Heavy Metal in Baghdad Reviews

  • An intrepid, unlikely and altogether splendid feat of D.I.Y. reportage.

    Nathan Lee — New York Times

  • This ill-starred four-piece are the heroes of a flawed, fascinating documentary, shot on digital video by two excitable gonzo-esque journalists from Vice magazine.

    Xan Brooks — Guardian [UK]

  • The movie reclaims metal's appeal to the powerless as well as its threat--when you can get shot for wearing a Slipknot T-shirt (talk about "Death, be not proud")... raising those devil horns isn't an empty act of aggression.

    Jim Ridley — Village Voice

  • The dangers these musicians experience every single day are bound to impact any audience. This is what it really looks like to bang your head against the wall.

    Elizabeth Weitzman — New York Daily News

  • (Heavy Metal in Baghdad movie review at Variety)

    Dean Essner — Variety

  • Pic's chief drawback is onscreen narrator Suroosh Alvi (co-helming with Eddy Moretti), whose fratboy glee at their 'crazy mission' segues to such probing questions as, 'What's the vibe now?'

    Eddie Cockrell — Variety

  • The low-budget movie's technical qualities aren't always the best, but considering the conditions under which the filmmakers worked, it's amazing that Heavy Metal in Baghdad was made at all.

    V.A. Musetto — New York Post

  • More than just another Iraq-doc, Heavy Metal is a surprisingly up-close look at the toll of the war on young people, and how they still have dreams and still want to jam, party and get down.

    Mark Olsen — Los Angeles Times

  • Doc on Baghdad's only heavy metal band provides fascinating insights into war-torn country.

    Don Groves — sbs.com.au

  • Gives us a rough idea of how bloody awful it is to be living in Baghdad.

    Dennis Schwartz — Ozus' World Movie Reviews

  • The guerrilla-movie-making ethic of the directors is reflected in the band members, who sport goatees and speak excellent, hipster/metalhead-inflected American English.

    Wally Hammond — Time Out

  • It feels like a spoof, yet this documentary, which follows the fortunes of a monumentally rubbish Iraqi band called Acrassicauda, is for real.

    Charlotte O'Sullivan — This is London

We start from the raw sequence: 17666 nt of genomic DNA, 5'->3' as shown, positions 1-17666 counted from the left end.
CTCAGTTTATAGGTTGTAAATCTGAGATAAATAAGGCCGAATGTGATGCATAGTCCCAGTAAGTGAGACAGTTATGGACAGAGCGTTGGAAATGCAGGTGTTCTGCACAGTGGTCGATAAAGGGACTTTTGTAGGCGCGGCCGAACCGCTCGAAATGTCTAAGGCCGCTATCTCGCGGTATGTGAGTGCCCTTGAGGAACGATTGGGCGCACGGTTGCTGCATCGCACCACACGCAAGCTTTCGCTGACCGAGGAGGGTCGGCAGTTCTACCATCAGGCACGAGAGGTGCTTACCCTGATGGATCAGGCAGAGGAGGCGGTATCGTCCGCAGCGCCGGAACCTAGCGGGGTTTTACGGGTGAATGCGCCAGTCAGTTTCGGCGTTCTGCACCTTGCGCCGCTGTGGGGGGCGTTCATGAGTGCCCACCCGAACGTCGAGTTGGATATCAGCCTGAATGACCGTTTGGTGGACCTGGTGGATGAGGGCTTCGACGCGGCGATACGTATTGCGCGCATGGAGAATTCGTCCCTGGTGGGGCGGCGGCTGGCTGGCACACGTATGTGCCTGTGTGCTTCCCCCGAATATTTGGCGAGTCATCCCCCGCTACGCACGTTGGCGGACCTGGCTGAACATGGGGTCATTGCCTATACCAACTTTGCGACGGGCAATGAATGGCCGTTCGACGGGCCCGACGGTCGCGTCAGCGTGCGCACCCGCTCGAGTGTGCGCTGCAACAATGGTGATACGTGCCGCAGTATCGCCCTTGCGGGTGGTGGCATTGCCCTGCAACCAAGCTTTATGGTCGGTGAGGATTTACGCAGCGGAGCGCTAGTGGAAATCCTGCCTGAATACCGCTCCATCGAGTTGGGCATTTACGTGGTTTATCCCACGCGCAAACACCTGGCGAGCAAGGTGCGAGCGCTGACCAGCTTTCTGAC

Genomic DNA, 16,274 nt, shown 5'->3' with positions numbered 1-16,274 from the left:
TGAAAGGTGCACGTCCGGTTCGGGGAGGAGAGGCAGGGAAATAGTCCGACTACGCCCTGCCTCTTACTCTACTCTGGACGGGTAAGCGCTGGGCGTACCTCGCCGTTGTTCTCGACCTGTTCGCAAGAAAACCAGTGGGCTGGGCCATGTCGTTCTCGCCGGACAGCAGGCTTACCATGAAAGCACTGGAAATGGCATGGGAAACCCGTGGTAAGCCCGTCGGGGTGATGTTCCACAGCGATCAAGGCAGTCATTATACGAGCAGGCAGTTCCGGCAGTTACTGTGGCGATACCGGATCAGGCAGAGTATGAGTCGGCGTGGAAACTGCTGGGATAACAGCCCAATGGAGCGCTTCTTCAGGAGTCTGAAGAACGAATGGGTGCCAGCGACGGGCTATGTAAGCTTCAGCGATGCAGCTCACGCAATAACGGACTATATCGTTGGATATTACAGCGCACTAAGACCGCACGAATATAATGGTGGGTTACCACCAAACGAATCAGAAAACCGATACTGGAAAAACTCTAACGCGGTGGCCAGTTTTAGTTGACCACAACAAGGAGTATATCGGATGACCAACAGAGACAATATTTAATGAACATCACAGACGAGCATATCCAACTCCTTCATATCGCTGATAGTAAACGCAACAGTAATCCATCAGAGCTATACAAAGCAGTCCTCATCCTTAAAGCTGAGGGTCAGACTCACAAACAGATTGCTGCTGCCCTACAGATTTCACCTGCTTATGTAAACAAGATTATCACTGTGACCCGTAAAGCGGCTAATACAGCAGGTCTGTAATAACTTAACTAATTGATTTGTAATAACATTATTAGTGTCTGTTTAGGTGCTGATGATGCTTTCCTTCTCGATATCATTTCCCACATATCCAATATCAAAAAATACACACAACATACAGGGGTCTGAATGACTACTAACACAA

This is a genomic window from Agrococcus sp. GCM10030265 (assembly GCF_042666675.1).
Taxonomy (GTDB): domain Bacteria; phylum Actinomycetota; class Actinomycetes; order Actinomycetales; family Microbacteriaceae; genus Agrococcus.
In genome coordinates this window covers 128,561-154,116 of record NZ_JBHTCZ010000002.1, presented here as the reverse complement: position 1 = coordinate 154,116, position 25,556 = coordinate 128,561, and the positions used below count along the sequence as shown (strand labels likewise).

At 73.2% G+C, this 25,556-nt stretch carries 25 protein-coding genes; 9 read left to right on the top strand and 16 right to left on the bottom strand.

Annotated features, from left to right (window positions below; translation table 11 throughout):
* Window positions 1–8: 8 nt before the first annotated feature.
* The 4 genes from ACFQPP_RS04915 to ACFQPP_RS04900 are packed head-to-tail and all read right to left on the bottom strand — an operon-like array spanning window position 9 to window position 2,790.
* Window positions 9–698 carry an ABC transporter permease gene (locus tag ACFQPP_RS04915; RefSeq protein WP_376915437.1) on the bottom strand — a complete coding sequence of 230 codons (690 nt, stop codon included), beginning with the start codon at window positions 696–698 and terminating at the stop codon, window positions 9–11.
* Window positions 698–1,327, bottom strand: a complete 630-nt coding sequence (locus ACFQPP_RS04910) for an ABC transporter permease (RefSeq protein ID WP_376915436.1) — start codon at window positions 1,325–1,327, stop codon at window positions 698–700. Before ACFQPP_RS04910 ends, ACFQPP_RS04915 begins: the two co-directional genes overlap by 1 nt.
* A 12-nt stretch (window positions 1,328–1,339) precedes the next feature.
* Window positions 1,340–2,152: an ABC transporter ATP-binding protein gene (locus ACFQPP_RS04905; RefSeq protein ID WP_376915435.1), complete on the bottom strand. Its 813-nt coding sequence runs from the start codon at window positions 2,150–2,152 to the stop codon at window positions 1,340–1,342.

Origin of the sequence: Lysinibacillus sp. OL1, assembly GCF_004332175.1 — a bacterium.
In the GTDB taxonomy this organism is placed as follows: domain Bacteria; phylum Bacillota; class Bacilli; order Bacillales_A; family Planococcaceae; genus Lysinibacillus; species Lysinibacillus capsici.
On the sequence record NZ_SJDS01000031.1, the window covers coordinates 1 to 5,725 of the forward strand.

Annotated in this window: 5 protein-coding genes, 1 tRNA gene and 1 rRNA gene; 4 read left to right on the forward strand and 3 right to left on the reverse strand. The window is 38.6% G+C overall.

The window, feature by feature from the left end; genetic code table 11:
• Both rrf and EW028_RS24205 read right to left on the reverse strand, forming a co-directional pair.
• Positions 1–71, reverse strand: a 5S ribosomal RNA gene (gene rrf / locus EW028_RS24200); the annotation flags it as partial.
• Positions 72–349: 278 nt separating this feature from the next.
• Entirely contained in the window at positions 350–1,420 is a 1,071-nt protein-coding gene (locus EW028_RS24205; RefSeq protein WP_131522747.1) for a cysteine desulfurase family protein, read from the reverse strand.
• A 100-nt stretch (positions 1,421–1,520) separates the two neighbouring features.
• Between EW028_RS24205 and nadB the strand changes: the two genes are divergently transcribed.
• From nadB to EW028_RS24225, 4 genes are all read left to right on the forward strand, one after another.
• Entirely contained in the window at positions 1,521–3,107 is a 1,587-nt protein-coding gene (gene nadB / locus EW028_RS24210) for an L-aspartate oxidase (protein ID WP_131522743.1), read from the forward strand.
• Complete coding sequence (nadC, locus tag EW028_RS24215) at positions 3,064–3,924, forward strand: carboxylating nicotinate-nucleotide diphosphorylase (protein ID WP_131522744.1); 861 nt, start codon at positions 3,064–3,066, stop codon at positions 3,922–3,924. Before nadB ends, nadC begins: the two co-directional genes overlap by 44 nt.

• Though they struggle to build a fan base, and end up seeking refuge in Syria, their dreams persist, still blazing fiercely at the close of this chastening and inspiring film.

    Sukhdev Sandhu — Daily Telegraph

  • Watching the disintegration of Baghdad alongside the band members' aspirations makes this an enlightening and impassioned account of the Middle Eastern crisis.

    Rob Daniel — Sky Movies

  • Heavy Metal in Baghdad is one of those sneaky documentaries that starts out a light-hearted look at a semi-serious subject, and then suddenly turns into something far more moving and profound.

    Chris Tilly — IGN Movies UK

  • You mourn the wasted opportunities to explore a culture in which the ultimate rebellion is to copy America's corporate rock.

    Wendy Ide — Times [UK]

  • The film's at its strongest when Moretti and Alvi make it to Baghdad, but it suffers from a focusing too much on the music and not enough on the band's circumstances.

    Dean Essner — Empire Magazine

  • Sprawling and unfocussed but still a fascinating window onto an unreported world.

    Jon Fortgang — Film4

  • And so this low-budget film says more about Gulf War II than all of Hollywood's efforts put together.

    Dean Essner — Sun Online

  • Excellent documentary about the struggle of a heavy metal band to survive in Iraq.

    Louis Proyect — rec.arts.movies.reviews

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